Al vivir en este estado con total dedicación, movido por el amor sincero por Cristo el Señor, usted está consagrado a él de una manera nueva y especial.” En la oración de consagración sobre el diácono se revela el alma y el propósito de la vocación. “Que sobresalga en todas las virtudes, en el amor que es sincero, en la preocupación por los enfermos y los pobres, en la autoridad sin pretensiones, en la autodisciplina y en la santidad de la vida … Que en esta vida imite a su Hijo, que vino, no a ser servido sino para servir, para así un día reine con Él en el cielo.”
    El Papa Francisco en su Misa Crismal de este año compartió su sabiduría con todos los sacerdotes, recién ordenados y con aquellos que soportaron el calor del día durante muchos años.
    “El Señor nunca perdió ese contacto directo con la gente. En medio de esas multitudes, él siempre mantuvo la gracia de la cercanía con toda la gente en general y a la vez con cada individuo. Vemos esto a lo largo de su vida pública, y así fue desde el principio: el resplandor del Niño Jesús atrajo gentilmente a pastores, reyes y ancianos, soñadores como Simeón y Ana. Así fue en la cruz: su corazón atrae a todas las personas: Verónicas, Cirineos, ladrones, centuriones … Las multitudes se reunieron para escucharlo y luego necesitaban ser alimentadas.
    En ese punto, la visión del Señor contrastaba con la escasa mentalidad de los discípulos, cuya actitud hacia las personas limitaba con la crueldad, cuando sugieren al Señor que los mande afuera, para que puedan comer algo. Aquí, creo, fue el comienzo del clericalismo: en este deseo de estar seguro de una comida y de un consuelo personal sin preocuparnos por la gente.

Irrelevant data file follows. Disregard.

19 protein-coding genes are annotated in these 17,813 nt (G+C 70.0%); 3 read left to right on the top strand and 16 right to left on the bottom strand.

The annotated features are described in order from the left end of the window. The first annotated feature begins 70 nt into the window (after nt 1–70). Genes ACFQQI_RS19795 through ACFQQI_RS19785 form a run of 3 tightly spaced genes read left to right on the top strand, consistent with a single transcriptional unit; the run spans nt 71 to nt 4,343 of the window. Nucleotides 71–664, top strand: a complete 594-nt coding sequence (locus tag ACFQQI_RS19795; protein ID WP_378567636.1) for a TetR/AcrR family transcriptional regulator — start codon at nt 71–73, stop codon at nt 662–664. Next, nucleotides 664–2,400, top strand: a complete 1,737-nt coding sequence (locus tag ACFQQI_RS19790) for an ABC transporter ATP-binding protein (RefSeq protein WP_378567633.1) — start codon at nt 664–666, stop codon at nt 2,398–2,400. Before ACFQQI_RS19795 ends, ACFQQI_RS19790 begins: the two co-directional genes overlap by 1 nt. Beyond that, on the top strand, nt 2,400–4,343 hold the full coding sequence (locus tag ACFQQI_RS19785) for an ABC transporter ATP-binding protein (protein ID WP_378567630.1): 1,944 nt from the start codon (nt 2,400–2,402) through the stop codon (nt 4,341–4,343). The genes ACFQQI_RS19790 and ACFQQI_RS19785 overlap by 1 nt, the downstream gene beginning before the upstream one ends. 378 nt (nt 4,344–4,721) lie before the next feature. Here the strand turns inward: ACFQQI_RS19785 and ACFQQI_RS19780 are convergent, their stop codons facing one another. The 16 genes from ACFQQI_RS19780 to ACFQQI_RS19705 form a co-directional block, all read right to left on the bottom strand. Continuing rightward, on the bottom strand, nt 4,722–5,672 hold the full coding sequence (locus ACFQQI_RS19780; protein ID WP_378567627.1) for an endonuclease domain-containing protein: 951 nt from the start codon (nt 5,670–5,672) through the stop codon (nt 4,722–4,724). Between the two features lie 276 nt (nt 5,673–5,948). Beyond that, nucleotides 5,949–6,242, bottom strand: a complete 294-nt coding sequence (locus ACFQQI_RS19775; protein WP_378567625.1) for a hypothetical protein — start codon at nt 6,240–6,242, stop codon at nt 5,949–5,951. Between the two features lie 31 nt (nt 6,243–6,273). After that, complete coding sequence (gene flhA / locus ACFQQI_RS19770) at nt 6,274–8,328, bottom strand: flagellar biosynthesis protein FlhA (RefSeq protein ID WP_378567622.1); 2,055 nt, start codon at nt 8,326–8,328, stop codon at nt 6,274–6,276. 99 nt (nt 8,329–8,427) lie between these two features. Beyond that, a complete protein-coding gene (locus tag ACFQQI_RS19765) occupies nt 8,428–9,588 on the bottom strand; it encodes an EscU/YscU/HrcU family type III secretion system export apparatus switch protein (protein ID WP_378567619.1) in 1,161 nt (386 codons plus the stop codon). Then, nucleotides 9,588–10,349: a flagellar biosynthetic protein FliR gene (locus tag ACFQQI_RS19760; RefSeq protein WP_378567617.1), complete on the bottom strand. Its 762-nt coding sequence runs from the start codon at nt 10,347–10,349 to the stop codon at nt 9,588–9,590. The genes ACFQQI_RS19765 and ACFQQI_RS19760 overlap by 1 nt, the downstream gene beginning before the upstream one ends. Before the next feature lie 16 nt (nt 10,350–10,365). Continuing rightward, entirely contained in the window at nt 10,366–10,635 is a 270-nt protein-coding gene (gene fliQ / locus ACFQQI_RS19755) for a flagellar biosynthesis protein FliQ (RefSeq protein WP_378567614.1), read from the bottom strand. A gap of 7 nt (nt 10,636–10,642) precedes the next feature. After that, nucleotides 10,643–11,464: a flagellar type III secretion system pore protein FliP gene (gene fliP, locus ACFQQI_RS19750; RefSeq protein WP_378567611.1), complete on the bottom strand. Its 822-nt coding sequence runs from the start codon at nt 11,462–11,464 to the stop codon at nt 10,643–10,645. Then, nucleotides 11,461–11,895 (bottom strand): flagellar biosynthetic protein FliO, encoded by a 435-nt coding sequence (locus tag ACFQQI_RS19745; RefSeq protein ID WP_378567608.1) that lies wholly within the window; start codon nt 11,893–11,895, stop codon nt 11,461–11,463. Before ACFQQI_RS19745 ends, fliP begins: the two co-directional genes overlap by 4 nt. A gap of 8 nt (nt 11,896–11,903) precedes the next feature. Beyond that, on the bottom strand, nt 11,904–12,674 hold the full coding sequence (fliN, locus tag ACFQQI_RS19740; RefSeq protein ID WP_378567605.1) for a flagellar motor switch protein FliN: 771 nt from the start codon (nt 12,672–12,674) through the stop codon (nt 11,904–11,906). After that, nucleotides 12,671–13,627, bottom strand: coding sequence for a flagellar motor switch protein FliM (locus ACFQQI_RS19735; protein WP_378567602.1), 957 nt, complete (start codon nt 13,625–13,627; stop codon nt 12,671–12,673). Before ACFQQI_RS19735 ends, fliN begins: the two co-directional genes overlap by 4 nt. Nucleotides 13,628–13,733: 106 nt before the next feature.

El Señor acortó esa tentación: “¡Denles algo de comer”! Fue la respuesta de Jesús. “Cuiden a la gente”. O, simplemente, como la oración sacerdotal de consagración para los proclamados recién ordenados: “Haga su parte en la obra de Cristo Sacerdote con gozo y amor genuinos, y atienda las preocupaciones de Cristo antes de la suya propia.”
    Gracias a todos los fieles por su oración por nuestros sacerdotes y por las futuras vocaciones. Gracias a todos los que han respondido a la llamada, a todos los ordenados, ya lleven días o décadas.
    “Estoy seguro que Dios, que comenzó a hacer su buena obra en ustedes, la irá llevando a buen fin hasta el día en que Jesucristo regrese.”

Easter season brings new life to Church

Bishop Joseph R. Kopacz

By Bishop Joseph Kopacz
Fittingly, from Easter Sunday to Pentecost, I experience the abundant life that Jesus promised in his life-giving death and resurrection. Sacramentally, the oil of Chrism flows in abundance in the celebration of the sacrament of Confirmation throughout the diocese. In a distinct way the sacred Chrism anoints the hands of the newly ordained priests, now configured to Jesus Christ through Holy Orders. We joyfully welcome Father Mark Shoffner and Father Adolfo Suarez-Pasillas as priests in the Diocese of Jackson. Ad multos annos!